“Yes, social prefect,” Mr Uduak looked, at Ugo, the hitherto hardened expressions on his face suddenly, melting and softening in obvious pleasure and acceptance.
“I personally consider the statement of the social prefect, a personal affront to my integrity as a prefect, and I demand an apology. Is he saying I am lying or deliberately inflicting punishment on an innocent student?”
“Calm down Ugo. Calm down,” Mr Uduak, said almost begging this demi-god of a student.
Anyone Ugo tried to befriend must feel privileged, and all students in the school wanted to be his friend, not only because of his academic shininess but because of his charm and money too.
“My son,” Mr Uduak, said in a syrupy voice and cheesy gesture, as though he was going to kneel to appease him.
The other prefect saw his cheesiness, but dare not say a word. Who dares contradict Ugo?
“Just go ahead to make your recommendation on Loya.” We will accept it.”
“Ugo paused, as he tried to suppress the fumes of anger rising within him.”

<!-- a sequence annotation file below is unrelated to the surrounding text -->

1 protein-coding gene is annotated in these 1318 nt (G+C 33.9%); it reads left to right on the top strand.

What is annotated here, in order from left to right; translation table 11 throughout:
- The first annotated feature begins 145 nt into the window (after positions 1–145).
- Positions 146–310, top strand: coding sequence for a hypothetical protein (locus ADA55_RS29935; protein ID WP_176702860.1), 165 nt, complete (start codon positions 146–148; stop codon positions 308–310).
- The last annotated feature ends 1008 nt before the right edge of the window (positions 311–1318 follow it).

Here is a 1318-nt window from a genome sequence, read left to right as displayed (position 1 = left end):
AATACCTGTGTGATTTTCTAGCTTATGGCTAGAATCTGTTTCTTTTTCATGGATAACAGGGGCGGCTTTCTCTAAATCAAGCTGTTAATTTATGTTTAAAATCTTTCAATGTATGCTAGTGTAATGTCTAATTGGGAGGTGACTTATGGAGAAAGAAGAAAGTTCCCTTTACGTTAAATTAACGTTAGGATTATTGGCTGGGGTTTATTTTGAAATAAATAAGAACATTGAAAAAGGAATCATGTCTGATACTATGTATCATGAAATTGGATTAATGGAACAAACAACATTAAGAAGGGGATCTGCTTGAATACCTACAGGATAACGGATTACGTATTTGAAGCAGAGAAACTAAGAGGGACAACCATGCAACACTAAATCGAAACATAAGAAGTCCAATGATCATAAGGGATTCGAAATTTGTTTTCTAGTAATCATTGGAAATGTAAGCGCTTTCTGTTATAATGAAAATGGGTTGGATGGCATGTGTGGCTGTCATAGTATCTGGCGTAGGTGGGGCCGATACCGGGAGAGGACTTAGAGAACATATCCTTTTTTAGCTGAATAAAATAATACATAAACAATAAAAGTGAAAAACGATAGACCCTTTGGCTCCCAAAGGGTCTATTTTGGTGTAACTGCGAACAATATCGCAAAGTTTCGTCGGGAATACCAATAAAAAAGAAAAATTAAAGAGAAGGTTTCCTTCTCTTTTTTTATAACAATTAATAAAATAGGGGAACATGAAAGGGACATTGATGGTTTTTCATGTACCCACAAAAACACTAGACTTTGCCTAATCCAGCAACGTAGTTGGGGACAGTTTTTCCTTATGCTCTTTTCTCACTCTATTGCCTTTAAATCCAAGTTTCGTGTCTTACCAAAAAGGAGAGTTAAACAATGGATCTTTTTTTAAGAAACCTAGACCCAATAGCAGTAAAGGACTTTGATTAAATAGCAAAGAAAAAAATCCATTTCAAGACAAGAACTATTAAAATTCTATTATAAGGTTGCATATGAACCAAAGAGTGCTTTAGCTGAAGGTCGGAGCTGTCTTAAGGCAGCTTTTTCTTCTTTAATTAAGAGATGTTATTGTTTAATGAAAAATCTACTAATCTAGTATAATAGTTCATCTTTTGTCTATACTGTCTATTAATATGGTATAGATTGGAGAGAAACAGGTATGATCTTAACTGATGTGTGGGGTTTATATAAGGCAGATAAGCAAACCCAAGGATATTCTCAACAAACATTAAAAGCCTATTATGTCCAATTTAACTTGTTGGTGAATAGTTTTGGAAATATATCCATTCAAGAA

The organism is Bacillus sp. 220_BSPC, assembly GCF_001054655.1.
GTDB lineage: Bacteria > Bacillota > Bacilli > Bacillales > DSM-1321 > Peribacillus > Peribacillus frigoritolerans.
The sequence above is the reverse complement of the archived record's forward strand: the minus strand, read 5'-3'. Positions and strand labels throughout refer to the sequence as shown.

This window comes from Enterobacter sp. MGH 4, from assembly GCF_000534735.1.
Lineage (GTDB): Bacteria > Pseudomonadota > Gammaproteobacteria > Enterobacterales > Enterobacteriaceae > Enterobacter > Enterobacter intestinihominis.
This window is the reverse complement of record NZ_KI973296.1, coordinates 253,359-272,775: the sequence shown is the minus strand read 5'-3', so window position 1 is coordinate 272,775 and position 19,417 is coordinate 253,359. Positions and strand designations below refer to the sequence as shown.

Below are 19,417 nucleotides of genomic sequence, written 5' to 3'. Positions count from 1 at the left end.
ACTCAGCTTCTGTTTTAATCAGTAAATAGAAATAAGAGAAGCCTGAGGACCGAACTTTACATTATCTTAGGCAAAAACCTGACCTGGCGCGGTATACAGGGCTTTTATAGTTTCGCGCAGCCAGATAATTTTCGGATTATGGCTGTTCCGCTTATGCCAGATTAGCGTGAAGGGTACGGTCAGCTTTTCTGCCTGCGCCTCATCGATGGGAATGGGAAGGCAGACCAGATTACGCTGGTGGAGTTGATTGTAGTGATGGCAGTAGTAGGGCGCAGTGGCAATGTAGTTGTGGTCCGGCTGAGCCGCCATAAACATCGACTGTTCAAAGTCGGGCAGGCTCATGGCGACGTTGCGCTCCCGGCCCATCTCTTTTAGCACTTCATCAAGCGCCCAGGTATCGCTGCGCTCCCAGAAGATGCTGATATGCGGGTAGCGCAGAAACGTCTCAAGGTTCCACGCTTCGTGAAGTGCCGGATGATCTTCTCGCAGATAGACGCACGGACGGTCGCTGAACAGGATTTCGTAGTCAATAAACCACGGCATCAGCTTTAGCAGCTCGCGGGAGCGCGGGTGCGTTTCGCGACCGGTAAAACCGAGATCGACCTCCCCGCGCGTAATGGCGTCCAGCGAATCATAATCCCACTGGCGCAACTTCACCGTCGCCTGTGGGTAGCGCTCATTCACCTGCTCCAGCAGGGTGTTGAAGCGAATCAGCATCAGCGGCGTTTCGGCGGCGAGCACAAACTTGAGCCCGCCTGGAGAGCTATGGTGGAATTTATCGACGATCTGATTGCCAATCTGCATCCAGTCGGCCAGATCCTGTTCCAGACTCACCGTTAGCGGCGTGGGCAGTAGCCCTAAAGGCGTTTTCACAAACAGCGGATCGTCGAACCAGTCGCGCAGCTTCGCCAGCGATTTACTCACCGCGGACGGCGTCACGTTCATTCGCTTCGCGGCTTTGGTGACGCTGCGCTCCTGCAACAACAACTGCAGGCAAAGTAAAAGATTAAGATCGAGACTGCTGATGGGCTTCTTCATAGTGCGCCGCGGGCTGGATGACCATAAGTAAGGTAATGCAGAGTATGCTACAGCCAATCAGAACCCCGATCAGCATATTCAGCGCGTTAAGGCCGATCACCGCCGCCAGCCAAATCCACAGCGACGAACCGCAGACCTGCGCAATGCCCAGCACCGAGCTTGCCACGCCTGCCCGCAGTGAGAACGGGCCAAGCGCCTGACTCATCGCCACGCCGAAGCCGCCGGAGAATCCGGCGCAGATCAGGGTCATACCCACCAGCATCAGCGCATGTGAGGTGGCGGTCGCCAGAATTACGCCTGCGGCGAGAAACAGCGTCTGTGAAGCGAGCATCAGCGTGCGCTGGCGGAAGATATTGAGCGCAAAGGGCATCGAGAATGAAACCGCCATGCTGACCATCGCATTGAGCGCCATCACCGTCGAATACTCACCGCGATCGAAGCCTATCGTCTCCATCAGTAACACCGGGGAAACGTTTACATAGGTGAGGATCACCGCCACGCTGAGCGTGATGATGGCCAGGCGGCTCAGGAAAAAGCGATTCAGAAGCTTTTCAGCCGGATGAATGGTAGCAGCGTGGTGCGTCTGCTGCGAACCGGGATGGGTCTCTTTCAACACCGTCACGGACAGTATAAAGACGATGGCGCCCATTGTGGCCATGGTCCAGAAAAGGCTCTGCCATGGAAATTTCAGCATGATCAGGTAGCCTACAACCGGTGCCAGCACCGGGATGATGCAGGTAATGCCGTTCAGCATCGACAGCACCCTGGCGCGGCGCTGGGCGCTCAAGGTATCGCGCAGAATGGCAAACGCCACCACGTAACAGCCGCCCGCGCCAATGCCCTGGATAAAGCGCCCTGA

“Since he and his parents have totally disregarded us, I recommend his indefinite suspension from the school,” Ugo said and sat.
There was a “huh…huh,” of regret across the room that accompanied his verdict.
“Senior prefect, what do you have to say,” Mr Scott suggested, as if he just remembered the head boy was in the room, an afterthought perhaps. It was just a pretentious show of respect to the office of the head boy. They all knew Ugo’s verdict is the verdict.
Emeka said, “Sir, with due respect, in the view of the forthcoming promotional exams, and tests, I suggest, the school applies discretion and not follow sentiments. Therefore, I recommend that he should be suspended for two weeks after which we should ensure his parents come to see us.”
“We? Who are the ‘we’? Mr Uduak asked.
“We, the prefects,” Emeka clarified, with a hand on his chest. He was the senior boy who had first punished Loya for immodest dressing on his first day at school, and now he was beginning to feel sorry for him. He had been in detention since the first four weeks of his resumption.